Natchitoches Holiday History
The Natchitoches Christmas Festival was first presented in 1927 when Max Burgdorf, Superintendent of Utilities for the City of Natchitoches, Louisiana, decided that the community needed an event to celebrate the Christmas season. He purchased enough 10-watt Christmas tree bulbs to string along Front Street and to make a set piece to display on the riverbank. No one is certain why Burgdorf wanted the lighting program, but some say that it was his way of saying “thank you” to the city he loved.
Early Years of the Set of Pieces
The Natchitoches Christmas Festival soon grew to mean more than Christmas lights strung across the downtown area. The first Christmas set piece, credited to Burgdorf, was a piece of metal twisted into a “Star of the East”, which was six feet across and lit with Christmas lights. It was placed on the banks of Cane River Lake across from Front Street. Charles Solomon, a City Utility employee, built the next “Star of the East” that was approximately twenty-one feet across. Solomon, known as Mr. Christmas, created forty set pieces during his four decades while serving as Chief Electrical Inspector. Charles Maggio helped Solomon create the set pieces after beginning work in the Power and Light Department in 1936. Solomon and Maggio volunteered their services to the city long after their retirement in 1973 and 1976, respectively.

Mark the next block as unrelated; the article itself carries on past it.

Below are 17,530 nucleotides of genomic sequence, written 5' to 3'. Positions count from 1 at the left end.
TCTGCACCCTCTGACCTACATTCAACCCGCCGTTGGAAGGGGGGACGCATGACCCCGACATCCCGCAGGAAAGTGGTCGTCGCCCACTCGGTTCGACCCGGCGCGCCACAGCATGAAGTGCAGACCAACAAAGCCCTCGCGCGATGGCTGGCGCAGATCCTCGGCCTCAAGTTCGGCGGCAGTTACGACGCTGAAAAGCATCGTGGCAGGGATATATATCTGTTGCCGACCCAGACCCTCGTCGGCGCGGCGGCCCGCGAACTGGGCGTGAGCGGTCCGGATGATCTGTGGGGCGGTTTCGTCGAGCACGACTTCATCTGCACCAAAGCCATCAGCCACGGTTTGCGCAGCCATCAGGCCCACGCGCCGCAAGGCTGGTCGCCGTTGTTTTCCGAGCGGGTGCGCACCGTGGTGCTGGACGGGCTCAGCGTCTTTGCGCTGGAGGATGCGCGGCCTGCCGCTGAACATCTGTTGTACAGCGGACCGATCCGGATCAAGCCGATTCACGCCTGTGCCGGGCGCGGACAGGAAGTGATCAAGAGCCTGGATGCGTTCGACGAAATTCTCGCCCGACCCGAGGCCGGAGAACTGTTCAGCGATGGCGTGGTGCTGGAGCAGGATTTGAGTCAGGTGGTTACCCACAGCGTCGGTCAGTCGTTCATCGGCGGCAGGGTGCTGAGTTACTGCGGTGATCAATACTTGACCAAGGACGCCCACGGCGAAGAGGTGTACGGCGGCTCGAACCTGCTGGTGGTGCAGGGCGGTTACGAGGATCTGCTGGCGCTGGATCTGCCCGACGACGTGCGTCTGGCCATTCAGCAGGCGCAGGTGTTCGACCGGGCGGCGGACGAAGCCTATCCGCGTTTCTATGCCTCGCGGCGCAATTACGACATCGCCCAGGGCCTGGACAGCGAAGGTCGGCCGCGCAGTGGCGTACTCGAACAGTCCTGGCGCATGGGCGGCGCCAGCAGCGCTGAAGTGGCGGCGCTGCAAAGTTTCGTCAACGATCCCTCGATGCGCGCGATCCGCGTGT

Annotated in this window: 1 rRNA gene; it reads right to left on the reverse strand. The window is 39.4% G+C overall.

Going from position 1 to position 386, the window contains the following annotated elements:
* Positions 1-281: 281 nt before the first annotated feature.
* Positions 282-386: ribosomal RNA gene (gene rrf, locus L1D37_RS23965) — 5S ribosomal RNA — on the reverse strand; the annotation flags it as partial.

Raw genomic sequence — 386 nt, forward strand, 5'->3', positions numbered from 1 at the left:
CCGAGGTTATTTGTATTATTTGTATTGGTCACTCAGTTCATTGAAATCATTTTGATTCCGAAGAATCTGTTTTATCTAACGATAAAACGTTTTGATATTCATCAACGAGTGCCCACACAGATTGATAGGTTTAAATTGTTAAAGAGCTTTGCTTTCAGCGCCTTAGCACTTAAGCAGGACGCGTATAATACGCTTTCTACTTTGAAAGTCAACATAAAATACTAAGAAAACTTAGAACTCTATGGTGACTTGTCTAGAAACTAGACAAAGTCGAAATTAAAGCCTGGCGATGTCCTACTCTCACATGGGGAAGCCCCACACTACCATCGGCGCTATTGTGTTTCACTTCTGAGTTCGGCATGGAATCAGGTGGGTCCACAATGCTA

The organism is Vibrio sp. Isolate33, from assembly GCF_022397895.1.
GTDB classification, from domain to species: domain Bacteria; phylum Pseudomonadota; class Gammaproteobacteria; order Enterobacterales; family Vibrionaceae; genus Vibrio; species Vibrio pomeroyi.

Until 2002, set pieces were permanently placed along the riverbank. The producers of the movie “YaYa Sisterhood” scouted Natchitoches for the filming of the movie. When they learned that the set pieces were permanent and would not be removed, the producers opted to film the movie in another city. Charles Brossett, a city utilities employee, began making removable set pieces along with the artist of the project Terry Elter. All of the set pieces have been rebuilt to enhance the splendor of Christmas and are removed at the conclusion of each season to enhance the serene beauty of the river and the ambiance of the downtown area. The famous set pieces can also be seen in the movie “Steel Magnolias”, which was produced in 1989 in Natchitoches.
Maintaining the “City of Lights”
Maintaining the thousands of Christmas lights is a fulltime job for the Natchitoches Utility Department. This department is responsible for stringing and maintaining thousands of lights and for the design and construction of all set pieces making them unique to the Natchitoches community. Today, over one hundred set pieces are displayed along the East side of Cane River Lake. This project earned the Natchitoches Utility Department the 2001 Louisiana Main Street Award for Best Public Improvement in a downtown area.
Through the years, unique traditions have evolved that allow the Natchitoches community to celebrate in its own special way. The first Christmas Festival Parade is believed to have taken place in the 1940s.
The parade leaves from the grounds of Northwestern State University and travels through the streets of the Historic District. The parade features bands from Northwestern State University and high schools throughout the region. Dancing groups, queens, themed floats, and costumed characters provide revelry for the thousands lining the parade route. Grand Marshalls, Mrs. Claus, and, of course, Santa Claus are always favorites. Natchitoches royalty includes the Christmas Belles, Miss City of Lights, the Christmas Angels, Miss Natchitoches Teen, and Miss Merry Christmas, who serves as queen of the season. Additionally, queens from other cities and festivals are featured in the parade.